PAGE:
6. I think I’m going to go out on a limb and predict that Jaylon Smith will be drafted in the fourth round. The former Notre Dame linebacker was a probable Top 5 pick if he hadn’t been hurt, but the nerve damage accompanying the torn ligaments in his left leg clouds his recovery prognosis. Two evaluators with two different NFL clubs shared a similar organizational practice for players like Smith, i.e. premier talents with serious injuries from which they may or may not be able to recover: They take them off the board for the first three rounds. Think about it like this—what’s the first round where, if you cut the player drafted in that round, it’s not seen as a huge miss? The fourth round. Here’s a corollary: Marcus Lattimore, the former South Carolina running back with nerve damage in his dislocated knee, was drafted by the 49ers with their fourth-round compensatory pick in 2013. He was never able to play in the NFL, but the gamble the Niners took wasn’t at a giant cost.
7. I think I would be shocked if the Bills drafted a quarterback in the first round. Rex Ryan already hand-picked his quarterback in Buffalo, Tyrod Taylor, and he’s not looking to undercut that. In fact, if there isn’t a top-shelf pass rusher left on the board at No. 19, I could see the Bills using their top pick to get Taylor some help around him, either a right tackle or a speedy wide receiver (maybe Notre Dame’s Will Fuller or Baylor’s Corey Coleman). That would take some attention off Sammy Watkins, like Percy Harvin was supposed to do last season.
8. I think if Ezekiel Elliott is picked in the Top 10, it will be because a team is intent on filling a need. Elliott is a well-rounded back who can plug in and play—it helps that he’s good at picking up the blitz—but many NFL evaluators don’t see him as a unique talent. “A solid guy, but not a difference-maker,” one coach said. Still, many around the league expect his floor is No. 13, where the Dolphins pick. And to think, just a year or two ago, we declared the running back a devalued position!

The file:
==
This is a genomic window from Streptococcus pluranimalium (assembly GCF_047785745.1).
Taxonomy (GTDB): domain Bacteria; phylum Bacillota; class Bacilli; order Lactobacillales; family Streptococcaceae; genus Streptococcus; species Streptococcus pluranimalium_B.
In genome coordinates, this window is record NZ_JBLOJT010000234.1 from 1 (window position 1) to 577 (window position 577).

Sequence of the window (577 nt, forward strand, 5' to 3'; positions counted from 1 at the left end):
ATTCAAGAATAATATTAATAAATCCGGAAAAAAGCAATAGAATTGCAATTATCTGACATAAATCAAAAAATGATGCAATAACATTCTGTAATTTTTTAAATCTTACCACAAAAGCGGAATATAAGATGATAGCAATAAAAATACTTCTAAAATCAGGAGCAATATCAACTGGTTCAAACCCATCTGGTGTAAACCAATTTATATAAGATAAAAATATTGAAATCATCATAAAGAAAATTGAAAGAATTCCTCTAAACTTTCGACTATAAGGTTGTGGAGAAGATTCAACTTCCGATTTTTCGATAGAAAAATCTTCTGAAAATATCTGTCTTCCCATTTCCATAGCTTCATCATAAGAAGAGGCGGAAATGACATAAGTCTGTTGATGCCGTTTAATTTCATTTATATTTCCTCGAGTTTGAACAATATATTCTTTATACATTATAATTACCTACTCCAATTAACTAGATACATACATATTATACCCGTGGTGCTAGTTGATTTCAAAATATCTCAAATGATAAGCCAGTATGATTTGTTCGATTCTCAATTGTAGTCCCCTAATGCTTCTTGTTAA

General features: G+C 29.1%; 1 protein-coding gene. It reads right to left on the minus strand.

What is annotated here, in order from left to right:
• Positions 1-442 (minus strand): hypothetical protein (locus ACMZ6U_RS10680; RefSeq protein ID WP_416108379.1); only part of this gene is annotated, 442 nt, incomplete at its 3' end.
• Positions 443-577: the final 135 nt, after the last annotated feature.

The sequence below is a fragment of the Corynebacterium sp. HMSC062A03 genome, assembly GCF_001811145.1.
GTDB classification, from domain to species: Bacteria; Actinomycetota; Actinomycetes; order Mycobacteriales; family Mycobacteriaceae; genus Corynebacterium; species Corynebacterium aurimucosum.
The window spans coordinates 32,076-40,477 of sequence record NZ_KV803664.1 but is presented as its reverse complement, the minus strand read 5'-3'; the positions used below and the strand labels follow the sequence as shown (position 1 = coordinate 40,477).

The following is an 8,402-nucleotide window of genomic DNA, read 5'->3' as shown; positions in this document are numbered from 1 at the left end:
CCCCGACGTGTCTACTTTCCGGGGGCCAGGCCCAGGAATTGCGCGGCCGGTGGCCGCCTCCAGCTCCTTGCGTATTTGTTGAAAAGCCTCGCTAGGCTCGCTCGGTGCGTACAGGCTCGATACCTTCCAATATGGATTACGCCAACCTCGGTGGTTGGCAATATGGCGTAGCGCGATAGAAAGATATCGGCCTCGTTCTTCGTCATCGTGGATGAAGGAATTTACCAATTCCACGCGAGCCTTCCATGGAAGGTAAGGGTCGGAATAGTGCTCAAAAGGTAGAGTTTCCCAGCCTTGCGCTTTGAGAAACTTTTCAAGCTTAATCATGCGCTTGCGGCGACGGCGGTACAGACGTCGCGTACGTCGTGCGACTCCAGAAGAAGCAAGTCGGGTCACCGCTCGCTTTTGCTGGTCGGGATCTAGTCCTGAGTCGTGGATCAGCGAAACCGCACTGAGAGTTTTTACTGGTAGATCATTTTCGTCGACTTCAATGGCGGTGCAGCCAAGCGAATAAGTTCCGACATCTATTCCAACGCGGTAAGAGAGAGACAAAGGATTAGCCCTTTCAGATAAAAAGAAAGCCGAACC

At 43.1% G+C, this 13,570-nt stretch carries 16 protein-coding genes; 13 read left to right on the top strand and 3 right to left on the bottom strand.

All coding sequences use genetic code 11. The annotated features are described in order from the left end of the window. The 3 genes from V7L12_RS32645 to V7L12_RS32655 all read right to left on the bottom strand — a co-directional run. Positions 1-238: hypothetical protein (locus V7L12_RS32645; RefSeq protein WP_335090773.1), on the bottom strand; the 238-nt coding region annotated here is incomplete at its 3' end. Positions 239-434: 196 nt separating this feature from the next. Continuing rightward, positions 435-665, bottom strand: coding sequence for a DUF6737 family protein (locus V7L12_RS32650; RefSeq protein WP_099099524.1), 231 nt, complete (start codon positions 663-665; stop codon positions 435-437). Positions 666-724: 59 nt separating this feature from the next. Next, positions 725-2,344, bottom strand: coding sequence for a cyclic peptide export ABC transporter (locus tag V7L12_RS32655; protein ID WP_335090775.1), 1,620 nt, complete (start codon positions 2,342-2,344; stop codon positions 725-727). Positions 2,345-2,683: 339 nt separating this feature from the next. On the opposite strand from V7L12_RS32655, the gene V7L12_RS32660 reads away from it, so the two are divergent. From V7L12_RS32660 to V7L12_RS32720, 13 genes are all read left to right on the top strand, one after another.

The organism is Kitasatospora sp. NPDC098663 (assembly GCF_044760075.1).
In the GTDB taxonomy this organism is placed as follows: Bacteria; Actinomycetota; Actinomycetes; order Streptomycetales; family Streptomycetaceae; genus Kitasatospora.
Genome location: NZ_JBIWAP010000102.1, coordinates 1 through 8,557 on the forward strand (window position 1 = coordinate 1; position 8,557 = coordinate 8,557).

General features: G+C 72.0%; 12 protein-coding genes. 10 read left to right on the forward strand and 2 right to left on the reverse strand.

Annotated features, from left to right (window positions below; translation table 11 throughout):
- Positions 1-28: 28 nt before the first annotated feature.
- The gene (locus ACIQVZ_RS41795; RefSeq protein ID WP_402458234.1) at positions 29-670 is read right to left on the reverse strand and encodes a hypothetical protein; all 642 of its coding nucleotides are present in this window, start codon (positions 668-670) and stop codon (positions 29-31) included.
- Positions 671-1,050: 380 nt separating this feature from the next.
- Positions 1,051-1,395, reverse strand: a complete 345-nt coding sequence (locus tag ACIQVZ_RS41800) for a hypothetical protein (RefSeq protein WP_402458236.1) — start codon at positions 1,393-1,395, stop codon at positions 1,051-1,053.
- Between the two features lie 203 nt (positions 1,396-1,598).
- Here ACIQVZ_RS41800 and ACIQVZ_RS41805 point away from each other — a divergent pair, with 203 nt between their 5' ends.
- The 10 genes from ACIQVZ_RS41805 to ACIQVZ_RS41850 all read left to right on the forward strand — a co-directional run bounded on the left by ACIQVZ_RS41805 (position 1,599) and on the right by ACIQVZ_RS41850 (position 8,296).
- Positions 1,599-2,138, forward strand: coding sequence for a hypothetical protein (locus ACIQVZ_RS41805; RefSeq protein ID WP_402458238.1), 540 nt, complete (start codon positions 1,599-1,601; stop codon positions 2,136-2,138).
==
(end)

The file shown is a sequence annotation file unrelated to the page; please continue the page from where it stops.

9. I think the hardest position to slot in this year’s draft might be cornerback. FSU’s Jalen Ramsey is the consensus top talent, but behind him, preferences vary widely between Florida’s Vernon Hargreaves, Ohio State’s Eli Apple, Houston’s William Jackson III and Clemson’s Mackensie Alexander. The depth at the position is good news for cornerback-needy teams who pick late in the first round, like Pittsburgh and Kansas City.
10. I think the Jets are lucky that time is running out for trading franchise player Muhammad Wilkerson. Deals on draft night come together too frantically to be able to work out a trade and long-term deal for Wilkerson on the fly. But we’re talking about a guy who was one of the steals of an excellent 2011 first-round draft class. Defensive linemen who do as many things as Wilkerson does are hard to come by, and the Jets can’t be sure that either Sheldon Richardson or Leonard Williams can fill that role. Figure out a long-term deal and be glad this is one trade that wasn’t consummated.